(One of a series of weekday posts on the life of Winston S. Churchill.)
In August 1929 Churchill, with his son, Randolph, his brother, Jack, and Jack’s son, Johnny, arrived in Quebec City to begin an almost three month tour of Canada and the United States.
As a well-known author and Member of Parliament who’d recently served as Chancellor of the Exchequer, Churchill was in great demand as a speaker. Also, receptions were arranged so people could meet him.
Churchill had brought with him research material for his planned biography of his ancestor, the first Duke of Marlborough. He would also write for magazines and newspapers a number of articles describing the trip.
And with all of that, the trip had been planned as a travel holiday.
Churchill wrote Clementine from Quebec:
We stayed at the Chateau Frontenac, a tremendous hotel on the most modern lines. Saturday we saw all the sights, the Citadel, Wolfe’s Cove and the Plains of Abraham, where the battle which decided the fate of Canada was fought. …Churchill had gotten to know Schwab during WWI when Schwab sought construction contracts from the Admiralty of which Churchill was then First Lord. At the time it took British shipbuilders 14 months to build a submarine; Schwab said BSC’s shipbuilding division could build them in 6 months. He convinced Churchill, who approved a contract with BSC which built the subs in 6 months as Schwab had promised.
Late in the afternoon …we took an open motor car and went off twenty miles into the blue. I wanted to see the country at close quarters and nibble the grass and champ the branches. We saw hills and forests scarcely trodden by the foot of man, every kind of tree growing in primeval confusion and loveliest [streams] splashing down to the rivers. …
Our first morning there arrived [a man from] the Bethlehem Steel Corporation, sent specially on a twenty-four hours journey by Mr. [Charles] Schwab [Chairman, Bethlehem Steel Company] with the most cordial message . Mr. Schwab places his ‘railway’ car at our disposal during the whole of our tour in the United States!
This solves all problems. We timidly suggested paying the haulage, but this was brushed aside with pained looks. It will certainly be an enormous convenience and comfort. …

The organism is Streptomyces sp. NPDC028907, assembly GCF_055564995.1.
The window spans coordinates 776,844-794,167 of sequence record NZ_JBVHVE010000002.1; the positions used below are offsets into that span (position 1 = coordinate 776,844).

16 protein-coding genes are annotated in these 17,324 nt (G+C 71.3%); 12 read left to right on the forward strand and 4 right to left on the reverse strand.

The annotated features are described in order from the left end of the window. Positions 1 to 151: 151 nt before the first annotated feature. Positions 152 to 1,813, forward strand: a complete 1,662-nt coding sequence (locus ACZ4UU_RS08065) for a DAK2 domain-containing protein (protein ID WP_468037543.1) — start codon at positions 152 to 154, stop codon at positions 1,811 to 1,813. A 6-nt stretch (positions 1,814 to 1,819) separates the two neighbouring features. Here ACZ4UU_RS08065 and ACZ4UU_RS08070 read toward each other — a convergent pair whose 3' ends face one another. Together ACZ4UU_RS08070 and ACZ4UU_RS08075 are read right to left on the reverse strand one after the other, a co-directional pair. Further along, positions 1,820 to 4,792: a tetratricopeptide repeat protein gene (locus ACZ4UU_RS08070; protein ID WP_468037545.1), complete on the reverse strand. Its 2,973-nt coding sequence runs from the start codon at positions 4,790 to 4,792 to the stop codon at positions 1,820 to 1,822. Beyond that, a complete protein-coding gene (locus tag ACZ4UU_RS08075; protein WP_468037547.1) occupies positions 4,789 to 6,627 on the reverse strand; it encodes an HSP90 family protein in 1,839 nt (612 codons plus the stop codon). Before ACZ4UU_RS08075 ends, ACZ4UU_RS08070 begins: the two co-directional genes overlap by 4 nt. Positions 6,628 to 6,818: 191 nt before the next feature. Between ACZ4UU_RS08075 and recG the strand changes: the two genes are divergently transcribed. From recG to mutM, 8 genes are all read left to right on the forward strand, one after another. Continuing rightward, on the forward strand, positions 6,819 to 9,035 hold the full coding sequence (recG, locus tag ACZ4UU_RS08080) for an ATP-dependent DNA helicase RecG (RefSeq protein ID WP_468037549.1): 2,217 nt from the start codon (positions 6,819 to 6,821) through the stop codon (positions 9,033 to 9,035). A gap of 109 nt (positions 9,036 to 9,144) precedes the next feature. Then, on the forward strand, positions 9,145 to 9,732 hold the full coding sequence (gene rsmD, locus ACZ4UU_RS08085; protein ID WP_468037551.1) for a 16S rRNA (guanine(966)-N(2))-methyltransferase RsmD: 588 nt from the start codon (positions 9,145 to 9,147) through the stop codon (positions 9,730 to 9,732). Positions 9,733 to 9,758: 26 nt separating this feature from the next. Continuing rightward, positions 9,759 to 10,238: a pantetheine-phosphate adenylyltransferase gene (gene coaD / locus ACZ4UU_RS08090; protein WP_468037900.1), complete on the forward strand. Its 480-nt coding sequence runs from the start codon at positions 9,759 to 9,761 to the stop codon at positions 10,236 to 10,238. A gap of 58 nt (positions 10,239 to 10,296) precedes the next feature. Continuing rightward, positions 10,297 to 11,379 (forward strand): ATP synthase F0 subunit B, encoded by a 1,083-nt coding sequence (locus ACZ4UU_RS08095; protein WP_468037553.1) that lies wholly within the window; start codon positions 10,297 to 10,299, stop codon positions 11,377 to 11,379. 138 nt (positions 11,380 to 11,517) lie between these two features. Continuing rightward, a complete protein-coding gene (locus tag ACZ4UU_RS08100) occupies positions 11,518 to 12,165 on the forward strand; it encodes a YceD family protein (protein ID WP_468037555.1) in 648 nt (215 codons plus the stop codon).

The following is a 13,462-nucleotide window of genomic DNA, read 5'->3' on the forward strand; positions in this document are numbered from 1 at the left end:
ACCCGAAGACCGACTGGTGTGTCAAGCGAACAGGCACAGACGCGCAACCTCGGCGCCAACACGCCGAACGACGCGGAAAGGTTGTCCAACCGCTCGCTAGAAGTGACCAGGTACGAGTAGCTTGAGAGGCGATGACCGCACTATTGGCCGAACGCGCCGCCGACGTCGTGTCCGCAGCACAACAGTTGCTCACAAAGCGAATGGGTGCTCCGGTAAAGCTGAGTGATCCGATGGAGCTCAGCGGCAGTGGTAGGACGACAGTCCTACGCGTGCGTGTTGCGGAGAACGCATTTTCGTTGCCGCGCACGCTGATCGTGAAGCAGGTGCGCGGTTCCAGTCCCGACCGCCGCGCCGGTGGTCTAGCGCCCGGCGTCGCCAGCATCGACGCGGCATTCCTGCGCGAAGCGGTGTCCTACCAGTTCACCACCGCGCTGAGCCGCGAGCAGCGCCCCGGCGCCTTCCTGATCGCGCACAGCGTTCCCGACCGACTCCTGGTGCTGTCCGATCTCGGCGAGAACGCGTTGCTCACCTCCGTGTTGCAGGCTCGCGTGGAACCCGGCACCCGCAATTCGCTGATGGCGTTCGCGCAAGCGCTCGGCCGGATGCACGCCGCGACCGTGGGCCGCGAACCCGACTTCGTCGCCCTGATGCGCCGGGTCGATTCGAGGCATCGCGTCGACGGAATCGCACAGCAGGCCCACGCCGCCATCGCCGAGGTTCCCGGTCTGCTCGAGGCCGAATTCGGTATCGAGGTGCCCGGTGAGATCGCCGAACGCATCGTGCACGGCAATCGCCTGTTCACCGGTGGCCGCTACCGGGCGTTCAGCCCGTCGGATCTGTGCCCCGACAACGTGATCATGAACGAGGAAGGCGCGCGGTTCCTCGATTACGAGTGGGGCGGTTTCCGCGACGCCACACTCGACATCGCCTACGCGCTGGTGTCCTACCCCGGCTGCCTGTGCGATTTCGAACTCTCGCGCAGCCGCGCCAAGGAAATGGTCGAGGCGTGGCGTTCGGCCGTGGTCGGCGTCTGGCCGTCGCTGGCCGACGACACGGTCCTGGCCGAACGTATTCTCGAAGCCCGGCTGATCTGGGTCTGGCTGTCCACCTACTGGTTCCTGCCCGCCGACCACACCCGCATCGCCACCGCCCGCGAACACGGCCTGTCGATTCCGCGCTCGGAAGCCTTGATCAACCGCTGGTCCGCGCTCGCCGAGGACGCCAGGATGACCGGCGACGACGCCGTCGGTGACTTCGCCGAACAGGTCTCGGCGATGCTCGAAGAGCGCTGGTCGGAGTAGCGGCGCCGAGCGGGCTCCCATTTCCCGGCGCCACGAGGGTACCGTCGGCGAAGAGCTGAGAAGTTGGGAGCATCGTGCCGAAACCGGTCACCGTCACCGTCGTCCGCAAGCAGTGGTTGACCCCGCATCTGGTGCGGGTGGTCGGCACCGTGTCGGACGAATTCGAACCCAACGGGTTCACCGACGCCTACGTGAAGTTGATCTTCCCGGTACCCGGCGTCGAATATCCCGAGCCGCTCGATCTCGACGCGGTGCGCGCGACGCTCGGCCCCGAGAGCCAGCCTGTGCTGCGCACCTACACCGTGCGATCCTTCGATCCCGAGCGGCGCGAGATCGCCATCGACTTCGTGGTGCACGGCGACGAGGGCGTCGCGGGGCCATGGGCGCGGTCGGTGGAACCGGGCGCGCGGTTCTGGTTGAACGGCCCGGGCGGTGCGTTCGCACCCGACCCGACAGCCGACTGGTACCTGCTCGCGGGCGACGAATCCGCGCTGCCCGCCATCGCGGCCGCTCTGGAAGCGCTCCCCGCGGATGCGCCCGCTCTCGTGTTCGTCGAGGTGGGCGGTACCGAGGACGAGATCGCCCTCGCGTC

In August 1943, almost fourteen years to the day of his first visit, Churchill returned to Quebec, this time as Prime Minister, for a conference with President Roosevelt and other allied leaders. As he had the first time, he stayed at the Chateau Frontenac as did many members of the British and American delegations.
Below are links to the Frontenac, and the tourist sites of the City of Quebec and the Province of Quebec.
If you haven’t visited Quebec, I hope you do. The city is set above the St. Lawrence with the views stretching for miles on a clear day. It’s very easy to get about; just watch those cobblestones in “The Old City.”
The surrounding countryside is magnificent. Within an hours drive of the city you find yourself, just like Churchill, in a primeval, Alpine-like countryside of forests, glens and snow-capped mountains.
Visiting Quebec allows you to experience much of what is wonderful about Europe. Only for Americans, Quebec is more easily reached and less expensive. As of Apr. 8, 2009 a U. S. dollar buys a little more than $1.20 Canadian. You can check the most current exchange rate here.
Tomorrow we’ll be in Western Canada. Churchill will meet a bear, visit Banff and Lake Louise, paint, and end the Canadian portion of the trip of the trip at a luncheon on Victoria Island. All is well until Churchill meets a cleric with “Socialist leanings.”
Speaking for Themselves: The Personal Letters of Winston and Clementine Churchill. Edited by their daughter, Mary Soames. (pgs. 336-338)